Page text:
Courtesy Mridula Ramesh’s book ‘Watershed: How we destroyed India’s water and how we can save it’, we learnt a couple of years ago that most of India’s cities are consuming more water than the monsoons can supply thus leading to Indians’ drawing down the nation’s groundwater resources at a rapid rate. Courtesy Tim Smedley’s long read in The Guardian, we learn that the United Kingdom too is suffering the same fate:
“The UK’s average annual rainfall is about 1,100mm, compared with less than 300mm in Pakistan or double figures in Egypt. However, despite our winter storms, significant parts of the UK are staring down the barrel of empty water butts. Much of that four-figure rainfall average is propped up by the rainy Highlands of Scotland, Wales and northern England. In south-east England, where I live, the average annual rainfall lingers about 600 mm – comparable with Lebanon or Kenya, and drier than Sydney, Australia. This also happens to be the UK’s most populated area, with about 18 million inhabitants packed into just 19,000 sq km, including London’s 1,500 sq km. And it’s drying up, fast. Government figures show that, in England, 28% of groundwater aquifers, the layers of porous sand and rock that hold water underground, and up to 18% of rivers and reservoirs, have more water taken out than is put back in. This is clearly unsustainable.”
In the years to come, climate change is likely to make things far worse: “More than half of the freshwater abstracted in the UK is for household use. The average British resident happily uses 153l of water a day, through showers, toilets, dishwashers, washing machines and garden hoses. Yet climate-change projections show that dry summers in England will increase by up to 50%, with the amount of water available reduced by at least 10-15%.”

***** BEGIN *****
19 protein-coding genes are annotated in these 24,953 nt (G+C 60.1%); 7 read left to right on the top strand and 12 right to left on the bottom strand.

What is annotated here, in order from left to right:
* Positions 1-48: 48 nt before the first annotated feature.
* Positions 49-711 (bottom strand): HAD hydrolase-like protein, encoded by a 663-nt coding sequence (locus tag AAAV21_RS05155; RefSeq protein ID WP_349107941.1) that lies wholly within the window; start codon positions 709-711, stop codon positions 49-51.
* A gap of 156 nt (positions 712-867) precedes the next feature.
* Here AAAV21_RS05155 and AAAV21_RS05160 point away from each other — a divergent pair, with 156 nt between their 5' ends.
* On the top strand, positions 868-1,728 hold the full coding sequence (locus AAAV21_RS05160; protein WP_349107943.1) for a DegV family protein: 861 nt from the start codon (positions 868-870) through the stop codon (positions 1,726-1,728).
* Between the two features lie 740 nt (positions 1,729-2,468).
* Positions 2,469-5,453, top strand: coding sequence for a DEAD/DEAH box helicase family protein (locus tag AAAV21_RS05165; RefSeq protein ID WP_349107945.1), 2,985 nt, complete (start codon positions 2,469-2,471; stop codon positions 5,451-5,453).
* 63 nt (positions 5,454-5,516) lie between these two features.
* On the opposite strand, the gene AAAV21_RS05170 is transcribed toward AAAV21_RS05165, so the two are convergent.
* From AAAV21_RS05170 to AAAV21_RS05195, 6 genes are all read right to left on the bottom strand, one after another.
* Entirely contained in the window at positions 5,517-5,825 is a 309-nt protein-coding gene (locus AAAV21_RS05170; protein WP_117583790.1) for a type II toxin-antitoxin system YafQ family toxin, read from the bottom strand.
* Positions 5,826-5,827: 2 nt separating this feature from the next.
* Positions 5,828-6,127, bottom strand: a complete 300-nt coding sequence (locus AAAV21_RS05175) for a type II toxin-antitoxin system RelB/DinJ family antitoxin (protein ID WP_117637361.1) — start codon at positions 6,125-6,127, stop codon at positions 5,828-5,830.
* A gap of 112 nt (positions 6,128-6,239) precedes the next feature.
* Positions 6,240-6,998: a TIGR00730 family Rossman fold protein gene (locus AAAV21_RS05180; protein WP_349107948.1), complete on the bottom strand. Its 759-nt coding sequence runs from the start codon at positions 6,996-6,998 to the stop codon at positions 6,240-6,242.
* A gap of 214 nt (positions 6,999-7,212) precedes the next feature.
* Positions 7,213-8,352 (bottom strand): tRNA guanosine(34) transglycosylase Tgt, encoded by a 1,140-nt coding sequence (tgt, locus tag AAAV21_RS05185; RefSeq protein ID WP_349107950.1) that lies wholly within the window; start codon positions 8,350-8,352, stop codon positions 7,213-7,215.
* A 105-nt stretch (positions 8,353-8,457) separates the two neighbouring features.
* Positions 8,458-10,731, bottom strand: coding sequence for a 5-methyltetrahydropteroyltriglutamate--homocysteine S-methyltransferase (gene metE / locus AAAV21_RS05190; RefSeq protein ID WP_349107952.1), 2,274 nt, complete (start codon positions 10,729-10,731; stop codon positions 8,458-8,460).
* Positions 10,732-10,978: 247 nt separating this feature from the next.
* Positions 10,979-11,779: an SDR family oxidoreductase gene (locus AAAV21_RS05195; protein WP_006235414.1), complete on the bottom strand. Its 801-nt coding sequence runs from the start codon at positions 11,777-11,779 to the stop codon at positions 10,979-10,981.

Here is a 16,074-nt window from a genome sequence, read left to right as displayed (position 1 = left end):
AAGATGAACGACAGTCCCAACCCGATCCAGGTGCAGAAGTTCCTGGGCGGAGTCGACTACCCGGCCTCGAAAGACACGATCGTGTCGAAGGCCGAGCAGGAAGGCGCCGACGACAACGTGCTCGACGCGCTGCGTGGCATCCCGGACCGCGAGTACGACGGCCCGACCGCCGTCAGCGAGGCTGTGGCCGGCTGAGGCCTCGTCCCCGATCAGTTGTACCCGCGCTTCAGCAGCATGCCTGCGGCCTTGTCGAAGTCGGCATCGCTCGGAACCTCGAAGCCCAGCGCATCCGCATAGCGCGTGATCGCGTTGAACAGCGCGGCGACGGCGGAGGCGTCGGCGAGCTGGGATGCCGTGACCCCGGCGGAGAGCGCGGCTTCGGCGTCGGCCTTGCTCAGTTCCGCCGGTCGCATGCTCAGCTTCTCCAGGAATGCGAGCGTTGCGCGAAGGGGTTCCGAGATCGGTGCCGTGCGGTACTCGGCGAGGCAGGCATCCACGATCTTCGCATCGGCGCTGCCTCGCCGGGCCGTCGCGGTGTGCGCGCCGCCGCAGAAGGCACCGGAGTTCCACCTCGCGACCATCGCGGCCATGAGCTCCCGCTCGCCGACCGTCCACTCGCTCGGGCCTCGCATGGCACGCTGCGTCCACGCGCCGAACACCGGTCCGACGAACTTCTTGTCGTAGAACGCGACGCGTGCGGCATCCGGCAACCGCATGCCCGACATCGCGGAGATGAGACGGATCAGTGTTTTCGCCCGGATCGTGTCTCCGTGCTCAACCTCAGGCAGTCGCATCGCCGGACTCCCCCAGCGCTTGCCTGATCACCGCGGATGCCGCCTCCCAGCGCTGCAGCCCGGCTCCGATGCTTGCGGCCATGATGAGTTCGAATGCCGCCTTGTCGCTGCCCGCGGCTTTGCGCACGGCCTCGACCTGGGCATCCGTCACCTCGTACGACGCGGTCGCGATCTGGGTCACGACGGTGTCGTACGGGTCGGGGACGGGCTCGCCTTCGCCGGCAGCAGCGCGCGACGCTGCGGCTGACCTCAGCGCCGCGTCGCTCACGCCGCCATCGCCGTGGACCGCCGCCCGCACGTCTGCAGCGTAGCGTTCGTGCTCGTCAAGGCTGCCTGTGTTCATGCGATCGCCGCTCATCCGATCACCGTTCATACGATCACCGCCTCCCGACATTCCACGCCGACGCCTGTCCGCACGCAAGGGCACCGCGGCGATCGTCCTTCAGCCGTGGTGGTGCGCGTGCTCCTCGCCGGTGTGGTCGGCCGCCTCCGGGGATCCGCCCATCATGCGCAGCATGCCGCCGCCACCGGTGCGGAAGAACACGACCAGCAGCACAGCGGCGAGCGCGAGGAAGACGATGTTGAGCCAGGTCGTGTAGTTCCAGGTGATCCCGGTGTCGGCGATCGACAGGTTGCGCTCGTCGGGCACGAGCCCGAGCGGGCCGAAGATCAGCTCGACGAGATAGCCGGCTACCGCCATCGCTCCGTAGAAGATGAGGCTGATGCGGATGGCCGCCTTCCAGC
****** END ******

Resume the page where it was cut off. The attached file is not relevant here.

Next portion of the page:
Mr Smedley then goes on to say that water scarcity is now a global issue: “Freshwater shortages, once considered a local issue, are increasingly a global risk. In every annual risk report since 2012, the World Economic Forum has included water crisis as one of the top-five risks to the global economy. Half of the global population – almost 4 billion people – live in areas with severe water scarcity for at least one month of the year, while half a billion people face severe water scarcity all year round….
According to Torgny Holmgren, executive director at the Stockholm International Water Institute, “If these trends continue, we will need 50% more water in 2050 compared with 20 years ago. And, of course, that is impossible, because water is a finite resource … This will impact all of us.”…
In June 2021, Mami Mizutori, the UN secretary general’s special representative for disaster risk reduction, said: “Drought is on the verge of becoming the next pandemic, and there is no vaccine to cure it.””
So what can be done? The first step it would appear is to make water wastage socially unacceptable so that the level of water abstraction (i.e. extraction) is reduced to a sustainable level: “Without significant action, the National Audit Office (NAO) forecasts that the total water demand will start to exceed supply in England no later than 2034. However, water companies have already been abstracting (extracting) too much water, leading to environmental degradation and the disappearance of rivers, including the internationally unique chalk streams of the south-east. A reduction of 480m litres a day is needed by 2045 just to lower existing groundwater abstraction to sustainable levels.”